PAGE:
In recent years researchers have made good progress towards a biomarker of age based on patterns of DNA methylation that change over time. The trick here is pulling out meaningful changes that are characteristically related to aging in much the same way in everyone versus the much larger set of changes that vary widely between individuals. As aging is a process of damage accumulation, some of these epigenetic changes in DNA methylation are responses to that damage, meaning that somewhere in all of this is a methodology to rapidly evaluate potential rejuvenation treatments that are based on repair of damage. That is the real significance of this ongoing field of research:
Researchers studied chemical changes to DNA that take place over a lifetime, and can help them predict an individual's age. By comparing individuals' actual ages with their predicted biological clock age, scientists saw a pattern emerging. People whose biological age was greater than their true age were more likely to die sooner than those whose biological and actual ages were the same.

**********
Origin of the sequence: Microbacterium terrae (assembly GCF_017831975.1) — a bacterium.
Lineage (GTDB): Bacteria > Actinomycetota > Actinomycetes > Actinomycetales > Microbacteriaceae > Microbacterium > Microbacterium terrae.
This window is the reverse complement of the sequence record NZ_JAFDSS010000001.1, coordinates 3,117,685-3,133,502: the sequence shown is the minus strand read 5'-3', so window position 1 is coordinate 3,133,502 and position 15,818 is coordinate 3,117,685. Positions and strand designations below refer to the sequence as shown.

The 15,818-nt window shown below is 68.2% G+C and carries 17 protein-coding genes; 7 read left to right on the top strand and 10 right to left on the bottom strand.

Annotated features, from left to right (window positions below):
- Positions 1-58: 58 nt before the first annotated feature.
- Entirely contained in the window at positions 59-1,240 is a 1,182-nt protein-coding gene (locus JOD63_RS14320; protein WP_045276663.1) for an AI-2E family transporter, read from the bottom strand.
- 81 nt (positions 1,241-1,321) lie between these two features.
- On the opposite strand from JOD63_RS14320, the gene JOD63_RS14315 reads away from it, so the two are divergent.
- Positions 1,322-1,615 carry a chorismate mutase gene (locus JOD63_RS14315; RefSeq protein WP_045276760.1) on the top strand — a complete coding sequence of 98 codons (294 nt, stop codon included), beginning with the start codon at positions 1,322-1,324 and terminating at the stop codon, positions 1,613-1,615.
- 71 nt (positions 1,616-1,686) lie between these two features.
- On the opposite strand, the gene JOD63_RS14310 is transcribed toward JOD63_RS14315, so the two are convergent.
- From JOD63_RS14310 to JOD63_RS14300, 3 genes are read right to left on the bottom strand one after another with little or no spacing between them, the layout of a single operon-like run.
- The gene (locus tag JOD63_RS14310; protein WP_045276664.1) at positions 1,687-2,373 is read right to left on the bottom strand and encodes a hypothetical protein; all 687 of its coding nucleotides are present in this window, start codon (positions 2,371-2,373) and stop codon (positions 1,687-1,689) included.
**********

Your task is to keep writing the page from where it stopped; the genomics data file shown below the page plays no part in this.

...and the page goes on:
Four independent studies tracked the lives of almost 5,000 older people for up to 14 years. Each person's biological age was measured from a blood sample at the outset, and participants were followed up throughout the study. Researchers found that the link between having a faster-running biological clock and early death held true even after accounting for other factors such as smoking, diabetes and cardiovascular disease.
Researchers measured each person's biological age by studying a chemical modification to DNA, known as methylation. The modification does not alter the DNA sequence, but plays an important role in biological processes and can influence how genes are turned off and on. Methylation changes can affect many genes and occur throughout a person's life. "The same results in four studies indicated a link between the biological clock and deaths from all causes. At present, it is not clear what lifestyle or genetic factors influence a person's biological age. We have several follow-up projects planned to investigate this in detail."